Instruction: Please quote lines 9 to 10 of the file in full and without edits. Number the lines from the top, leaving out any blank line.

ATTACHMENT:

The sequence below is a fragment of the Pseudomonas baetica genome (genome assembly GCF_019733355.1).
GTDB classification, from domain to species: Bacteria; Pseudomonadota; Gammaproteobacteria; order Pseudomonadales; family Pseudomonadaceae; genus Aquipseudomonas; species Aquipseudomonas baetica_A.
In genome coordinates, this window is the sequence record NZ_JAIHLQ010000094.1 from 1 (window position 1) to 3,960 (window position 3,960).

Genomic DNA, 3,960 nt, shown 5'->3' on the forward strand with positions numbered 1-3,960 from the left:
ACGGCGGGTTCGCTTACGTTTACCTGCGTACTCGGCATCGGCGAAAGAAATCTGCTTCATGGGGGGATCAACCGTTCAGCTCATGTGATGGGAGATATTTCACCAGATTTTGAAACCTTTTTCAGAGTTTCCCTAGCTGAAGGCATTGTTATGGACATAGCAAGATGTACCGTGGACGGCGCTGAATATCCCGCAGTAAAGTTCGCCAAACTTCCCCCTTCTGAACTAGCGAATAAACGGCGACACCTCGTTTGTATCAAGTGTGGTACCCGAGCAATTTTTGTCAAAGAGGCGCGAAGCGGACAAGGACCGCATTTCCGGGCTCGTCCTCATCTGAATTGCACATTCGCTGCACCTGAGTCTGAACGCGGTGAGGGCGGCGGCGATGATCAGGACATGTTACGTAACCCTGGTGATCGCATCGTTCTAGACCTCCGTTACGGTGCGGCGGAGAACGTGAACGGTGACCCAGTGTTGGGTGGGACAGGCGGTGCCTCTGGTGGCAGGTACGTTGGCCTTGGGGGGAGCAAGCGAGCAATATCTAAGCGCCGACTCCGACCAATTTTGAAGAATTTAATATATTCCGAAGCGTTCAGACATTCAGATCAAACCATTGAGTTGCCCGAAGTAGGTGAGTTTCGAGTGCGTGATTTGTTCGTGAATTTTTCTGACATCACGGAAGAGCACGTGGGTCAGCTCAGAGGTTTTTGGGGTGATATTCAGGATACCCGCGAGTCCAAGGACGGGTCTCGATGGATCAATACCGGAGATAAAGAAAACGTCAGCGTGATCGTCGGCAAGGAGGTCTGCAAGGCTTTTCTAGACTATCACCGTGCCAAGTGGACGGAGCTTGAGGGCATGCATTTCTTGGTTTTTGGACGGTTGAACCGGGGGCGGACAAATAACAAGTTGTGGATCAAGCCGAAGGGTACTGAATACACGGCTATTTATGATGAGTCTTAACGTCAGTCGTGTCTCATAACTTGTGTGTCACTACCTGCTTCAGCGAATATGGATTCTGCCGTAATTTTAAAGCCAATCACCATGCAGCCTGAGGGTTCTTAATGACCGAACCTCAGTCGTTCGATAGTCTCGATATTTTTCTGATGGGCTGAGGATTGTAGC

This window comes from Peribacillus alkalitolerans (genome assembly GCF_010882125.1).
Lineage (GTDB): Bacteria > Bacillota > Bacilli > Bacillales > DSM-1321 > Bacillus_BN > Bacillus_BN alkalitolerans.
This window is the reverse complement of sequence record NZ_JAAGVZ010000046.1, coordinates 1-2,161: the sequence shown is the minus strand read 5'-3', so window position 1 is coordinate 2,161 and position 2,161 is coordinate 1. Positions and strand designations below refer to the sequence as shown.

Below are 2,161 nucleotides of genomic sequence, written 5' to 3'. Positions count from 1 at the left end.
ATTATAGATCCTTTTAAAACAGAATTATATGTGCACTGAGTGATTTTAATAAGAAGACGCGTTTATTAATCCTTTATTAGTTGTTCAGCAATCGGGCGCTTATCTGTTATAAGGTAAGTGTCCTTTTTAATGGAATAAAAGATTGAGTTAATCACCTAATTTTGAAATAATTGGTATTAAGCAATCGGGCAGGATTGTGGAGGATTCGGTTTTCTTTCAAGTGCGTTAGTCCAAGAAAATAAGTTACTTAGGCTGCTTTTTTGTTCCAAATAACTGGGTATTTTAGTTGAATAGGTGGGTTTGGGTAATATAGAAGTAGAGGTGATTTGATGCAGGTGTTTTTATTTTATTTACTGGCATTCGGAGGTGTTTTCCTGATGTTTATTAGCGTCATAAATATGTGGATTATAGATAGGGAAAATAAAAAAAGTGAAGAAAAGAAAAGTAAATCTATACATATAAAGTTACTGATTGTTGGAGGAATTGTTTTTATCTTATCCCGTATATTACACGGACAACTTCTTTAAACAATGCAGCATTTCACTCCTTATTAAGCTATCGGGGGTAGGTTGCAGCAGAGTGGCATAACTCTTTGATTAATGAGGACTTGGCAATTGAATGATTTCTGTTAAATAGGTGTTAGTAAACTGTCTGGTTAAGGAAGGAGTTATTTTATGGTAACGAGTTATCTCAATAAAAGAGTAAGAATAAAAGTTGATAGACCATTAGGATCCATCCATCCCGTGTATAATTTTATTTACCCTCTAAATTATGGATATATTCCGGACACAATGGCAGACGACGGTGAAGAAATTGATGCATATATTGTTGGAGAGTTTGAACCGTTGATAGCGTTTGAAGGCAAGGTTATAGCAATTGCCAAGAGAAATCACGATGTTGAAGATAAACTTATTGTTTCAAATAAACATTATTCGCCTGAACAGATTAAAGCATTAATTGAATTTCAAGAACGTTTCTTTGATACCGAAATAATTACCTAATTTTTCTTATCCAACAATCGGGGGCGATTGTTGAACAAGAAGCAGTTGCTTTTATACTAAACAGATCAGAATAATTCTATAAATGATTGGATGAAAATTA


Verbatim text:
Below are 2,161 nucleotides of genomic sequence, written 5' to 3'. Positions count from 1 at the left end.
ATTATAGATCCTTTTAAAACAGAATTATATGTGCACTGAGTGATTTTAATAAGAAGACGCGTTTATTAATCCTTTATTAGTTGTTCAGCAATCGGGCGCTTATCTGTTATAAGGTAAGTGTCCTTTTTAATGGAATAAAAGATTGAGTTAATCACCTAATTTTGAAATAATTGGTATTAAGCAATCGGGCAGGATTGTGGAGGATTCGGTTTTCTTTCAAGTGCGTTAGTCCAAGAAAATAAGTTACTTAGGCTGCTTTTTTGTTCCAAATAACTGGGTATTTTAGTTGAATAGGTGGGTTTGGGTAATATAGAAGTAGAGGTGATTTGATGCAGGTGTTTTTATTTTATTTACTGGCATTCGGAGGTGTTTTCCTGATGTTTATTAGCGTCATAAATATGTGGATTATAGATAGGGAAAATAAAAAAAGTGAAGAAAAGAAAAGTAAATCTATACATATAAAGTTACTGATTGTTGGAGGAATTGTTTTTATCTTATCCCGTATATTACACGGACAACTTCTTTAAACAATGCAGCATTTCACTCCTTATTAAGCTATCGGGGGTAGGTTGCAGCAGAGTGGCATAACTCTTTGATTAATGAGGACTTGGCAATTGAATGATTTCTGTTAAATAGGTGTTAGTAAACTGTCTGGTTAAGGAAGGAGTTATTTTATGGTAACGAGTTATCTCAATAAAAGAGTAAGAATAAAAGTTGATAGACCATTAGGATCCATCCATCCCGTGTATAATTTTATTTACCCTCTAAATTATGGATATATTCCGGACACAATGGCAGACGACGGTGAAGAAATTGATGCATATATTGTTGGAGAGTTTGAACCGTTGATAGCGTTTGAAGGCAAGGTTATAGCAATTGCCAAGAGAAATCACGATGTTGAAGATAAACTTATTGTTTCAAATAAACATTATTCGCCTGAACAGATTAAAGCATTAATTGAATTTCAAGAACGTTTCTTTGATACCGAAATAATTACCTAATTTTTCTTATCCAACAATCGGGGGCGATTGTTGAACAAGAAGCAGTTGCTTTTATACTAAACAGATCAGAATAATTCTATAAATGATTGGATGAAAATTA